Nun Run Anyone?
Get Some Exercise and Help the Poor Clares of Perpetual Adoration of Our Lady of Solitude Monastery.
BY JOSEPH PRONECHEN
| Posted 3/3/11 at 4:02 PM
When a really great idea comes along, you do your best to run with it.
The Poor Clares of Perpetual Adoration of Our Lady of Solitude Monastery (the “Desert Nuns”) near Phoenix have taken this axiom literally: Their second-annual “Nun Run” will take place March 12.
Last March, more than 1,000 people turned out to run (or walk) in order to help the good sisters raise money for a chapel in the Arizona desert.
The Nun Run, with “shadow participants” from many states joining in for “companion” runs (amazingly, 200 people signed up to run or walk in 29 states from California to New Jersey, Missouri to Minnesota, plus Canada and Puerto Rico), was so successful last year that the beautiful new Chapel of Our Lady of Solitude is nearing completion. It stands with medieval-inspired grace on land donated to them in Tonopah, just west of Phoenix. This is the first Poor Clares of Perpetual Adoration monastery in the West and the first contemplative community of nuns in the Phoenix Diocese.
This year’s goal for the donations and pledges for the runners will be for the second building phase: the monastery itself, which will house 28 nuns.
Right now, the six Poor Clares who live in temporary quarters are joyfully preparing for this year’s spectacular Nun Run.
No doubt there will be a few parents pushing baby strollers, like they did last year. Everyone can find their niche, since this year’s categories of competition have been expanded to three: a 10K run, 5K run/walk and 1K walk.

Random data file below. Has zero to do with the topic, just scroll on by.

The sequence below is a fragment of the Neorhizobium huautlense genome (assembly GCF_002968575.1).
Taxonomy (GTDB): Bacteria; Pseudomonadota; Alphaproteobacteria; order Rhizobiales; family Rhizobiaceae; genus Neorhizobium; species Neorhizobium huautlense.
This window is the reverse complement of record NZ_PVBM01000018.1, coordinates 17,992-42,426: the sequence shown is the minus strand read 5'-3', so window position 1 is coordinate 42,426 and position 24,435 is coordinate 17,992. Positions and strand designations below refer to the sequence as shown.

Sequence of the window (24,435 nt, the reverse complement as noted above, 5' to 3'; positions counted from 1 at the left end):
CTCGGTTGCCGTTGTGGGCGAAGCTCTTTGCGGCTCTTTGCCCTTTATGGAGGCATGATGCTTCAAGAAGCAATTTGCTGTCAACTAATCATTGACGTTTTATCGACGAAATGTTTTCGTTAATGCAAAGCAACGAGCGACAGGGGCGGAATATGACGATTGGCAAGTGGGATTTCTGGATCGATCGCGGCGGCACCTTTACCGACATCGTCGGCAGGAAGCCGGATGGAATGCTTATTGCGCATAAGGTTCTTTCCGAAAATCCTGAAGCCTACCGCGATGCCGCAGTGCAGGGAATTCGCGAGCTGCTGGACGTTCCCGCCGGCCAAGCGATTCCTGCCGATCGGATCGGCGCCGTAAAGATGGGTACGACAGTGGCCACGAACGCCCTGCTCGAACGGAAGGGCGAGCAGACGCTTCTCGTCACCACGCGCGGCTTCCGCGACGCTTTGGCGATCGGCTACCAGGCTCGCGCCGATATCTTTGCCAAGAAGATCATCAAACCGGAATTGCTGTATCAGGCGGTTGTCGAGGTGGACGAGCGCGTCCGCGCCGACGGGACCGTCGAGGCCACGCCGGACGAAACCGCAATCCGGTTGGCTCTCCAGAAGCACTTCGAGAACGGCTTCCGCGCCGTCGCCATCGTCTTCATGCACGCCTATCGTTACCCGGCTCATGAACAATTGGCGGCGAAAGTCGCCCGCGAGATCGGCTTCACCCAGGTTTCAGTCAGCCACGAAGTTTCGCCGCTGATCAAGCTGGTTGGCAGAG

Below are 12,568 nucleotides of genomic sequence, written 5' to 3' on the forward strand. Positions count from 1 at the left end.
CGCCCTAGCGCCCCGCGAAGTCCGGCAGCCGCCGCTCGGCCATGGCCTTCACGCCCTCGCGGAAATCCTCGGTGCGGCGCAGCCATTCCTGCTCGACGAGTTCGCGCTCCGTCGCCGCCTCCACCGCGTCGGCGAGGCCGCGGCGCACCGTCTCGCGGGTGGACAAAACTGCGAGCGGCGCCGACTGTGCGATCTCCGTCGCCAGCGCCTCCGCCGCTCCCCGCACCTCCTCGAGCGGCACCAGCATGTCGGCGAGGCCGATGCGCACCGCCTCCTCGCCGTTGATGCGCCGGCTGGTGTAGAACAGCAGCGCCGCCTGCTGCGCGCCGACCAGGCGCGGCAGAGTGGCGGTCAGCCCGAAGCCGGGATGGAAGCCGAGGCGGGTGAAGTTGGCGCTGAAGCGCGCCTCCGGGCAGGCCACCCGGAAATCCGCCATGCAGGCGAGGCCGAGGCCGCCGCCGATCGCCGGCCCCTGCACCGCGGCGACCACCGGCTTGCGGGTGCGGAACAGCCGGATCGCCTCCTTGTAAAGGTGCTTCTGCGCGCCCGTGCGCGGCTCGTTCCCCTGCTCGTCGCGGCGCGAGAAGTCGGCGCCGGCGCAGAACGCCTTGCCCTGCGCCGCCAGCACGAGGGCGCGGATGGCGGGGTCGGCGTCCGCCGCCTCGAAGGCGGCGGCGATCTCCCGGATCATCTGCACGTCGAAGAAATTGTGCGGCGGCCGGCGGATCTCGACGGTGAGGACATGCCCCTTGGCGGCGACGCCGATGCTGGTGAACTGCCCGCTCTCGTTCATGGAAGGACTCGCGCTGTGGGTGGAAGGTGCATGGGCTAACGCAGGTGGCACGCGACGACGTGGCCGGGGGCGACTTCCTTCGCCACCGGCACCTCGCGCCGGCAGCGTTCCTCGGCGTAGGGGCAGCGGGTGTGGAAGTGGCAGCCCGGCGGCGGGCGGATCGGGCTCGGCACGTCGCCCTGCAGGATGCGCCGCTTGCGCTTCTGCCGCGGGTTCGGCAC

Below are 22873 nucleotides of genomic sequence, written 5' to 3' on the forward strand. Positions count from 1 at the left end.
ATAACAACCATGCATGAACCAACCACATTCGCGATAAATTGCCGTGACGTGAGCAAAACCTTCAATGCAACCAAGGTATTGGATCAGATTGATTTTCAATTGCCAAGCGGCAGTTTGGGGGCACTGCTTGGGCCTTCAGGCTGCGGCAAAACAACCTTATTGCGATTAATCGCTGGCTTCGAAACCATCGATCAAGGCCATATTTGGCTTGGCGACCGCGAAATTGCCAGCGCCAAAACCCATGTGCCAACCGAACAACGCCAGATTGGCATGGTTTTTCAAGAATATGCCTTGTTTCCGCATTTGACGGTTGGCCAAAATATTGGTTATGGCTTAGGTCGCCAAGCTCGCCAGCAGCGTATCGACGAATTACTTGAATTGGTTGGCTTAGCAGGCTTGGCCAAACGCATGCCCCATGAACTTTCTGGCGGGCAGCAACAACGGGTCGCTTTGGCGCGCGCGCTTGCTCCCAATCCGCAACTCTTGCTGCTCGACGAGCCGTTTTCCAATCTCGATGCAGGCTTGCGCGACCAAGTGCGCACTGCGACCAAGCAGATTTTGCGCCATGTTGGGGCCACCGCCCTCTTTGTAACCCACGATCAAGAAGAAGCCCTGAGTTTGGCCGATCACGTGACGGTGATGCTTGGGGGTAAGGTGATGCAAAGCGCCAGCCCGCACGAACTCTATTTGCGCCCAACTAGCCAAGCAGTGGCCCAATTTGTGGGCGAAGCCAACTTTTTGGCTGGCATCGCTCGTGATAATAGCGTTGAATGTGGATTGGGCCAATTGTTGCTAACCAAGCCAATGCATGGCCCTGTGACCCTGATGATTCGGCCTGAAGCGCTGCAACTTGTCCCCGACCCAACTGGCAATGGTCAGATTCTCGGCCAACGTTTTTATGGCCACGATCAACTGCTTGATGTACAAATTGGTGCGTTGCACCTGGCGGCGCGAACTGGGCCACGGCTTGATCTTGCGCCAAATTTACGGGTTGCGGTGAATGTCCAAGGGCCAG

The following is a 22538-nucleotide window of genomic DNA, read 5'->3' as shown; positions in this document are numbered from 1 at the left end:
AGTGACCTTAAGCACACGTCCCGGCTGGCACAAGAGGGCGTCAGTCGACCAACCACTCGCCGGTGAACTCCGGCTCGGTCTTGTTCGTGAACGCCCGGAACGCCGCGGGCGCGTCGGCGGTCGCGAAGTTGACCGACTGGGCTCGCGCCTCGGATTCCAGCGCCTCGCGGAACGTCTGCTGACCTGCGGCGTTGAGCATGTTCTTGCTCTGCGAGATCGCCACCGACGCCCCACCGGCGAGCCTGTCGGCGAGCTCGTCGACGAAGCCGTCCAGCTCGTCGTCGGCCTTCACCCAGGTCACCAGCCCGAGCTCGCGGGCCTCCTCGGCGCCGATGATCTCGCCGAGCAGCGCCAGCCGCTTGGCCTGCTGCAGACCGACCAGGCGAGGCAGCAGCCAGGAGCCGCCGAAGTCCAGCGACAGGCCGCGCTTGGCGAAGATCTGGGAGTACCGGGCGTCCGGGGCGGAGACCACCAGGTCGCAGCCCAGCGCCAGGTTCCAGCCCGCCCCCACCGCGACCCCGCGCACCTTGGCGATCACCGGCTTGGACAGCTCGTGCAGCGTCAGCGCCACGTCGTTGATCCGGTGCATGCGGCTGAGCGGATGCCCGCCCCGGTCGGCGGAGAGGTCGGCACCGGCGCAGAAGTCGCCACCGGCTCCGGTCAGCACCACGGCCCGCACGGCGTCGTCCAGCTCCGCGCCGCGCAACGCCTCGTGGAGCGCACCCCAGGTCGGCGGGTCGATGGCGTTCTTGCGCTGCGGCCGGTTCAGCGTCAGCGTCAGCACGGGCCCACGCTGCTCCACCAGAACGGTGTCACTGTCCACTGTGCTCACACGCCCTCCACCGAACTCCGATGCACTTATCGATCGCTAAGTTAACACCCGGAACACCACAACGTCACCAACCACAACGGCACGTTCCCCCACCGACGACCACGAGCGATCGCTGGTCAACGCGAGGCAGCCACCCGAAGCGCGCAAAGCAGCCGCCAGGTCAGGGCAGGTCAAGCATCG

Shadow runners don’t even have to clock their miles on the same day; they can set their own time or can be Nun Run fundraisers by obtaining sponsorships (the nuns will even mail an official T-shirt).
The six sisters, who came to Arizona in 2005 from Hanceville, Ala., aren’t going to remain on the sidelines. They’ll lace up their running or walking shoes at Kiwanis Park in Tempe, Ariz. This year, three sisters will run, and three will walk, so participants and spectators shouldn’t be surprised to see nuns with brown habits and white veils flying in the wind in either the 10K or 5K divisions of the race. Last year, Sister Augustine Marie finished sixth in her female age division, and Sister Esther Marie placed 15th in her division.
The video capturing last year’s event had its own kind of Chariots of Fire moment.
As one of the sisters in last year’s video said enthusiastically, it wasn’t just about winning the race: “You’re running not for a crown that withers or fades, but for a crown for eternal life.”
This year’s goal is to sign up participants in all 50 states — and beyond. A few runners have registered from Rome and Israel.
The largest team outside of Arizona gets an award. Last year, the largest outside group — 28 strong — put in their kilometers in the Orlando, Fla., area.
At the end of February, the number of all registered participants was already twice what it was in 2010 at the same time.
It just might be the right time to join the Nun Run to help build this monastery. After all, as the motto for this year’s race says: “It’s a Good Habit!”
Register staff writer Joseph Pronechen is based in Trumbull, Connecticut.
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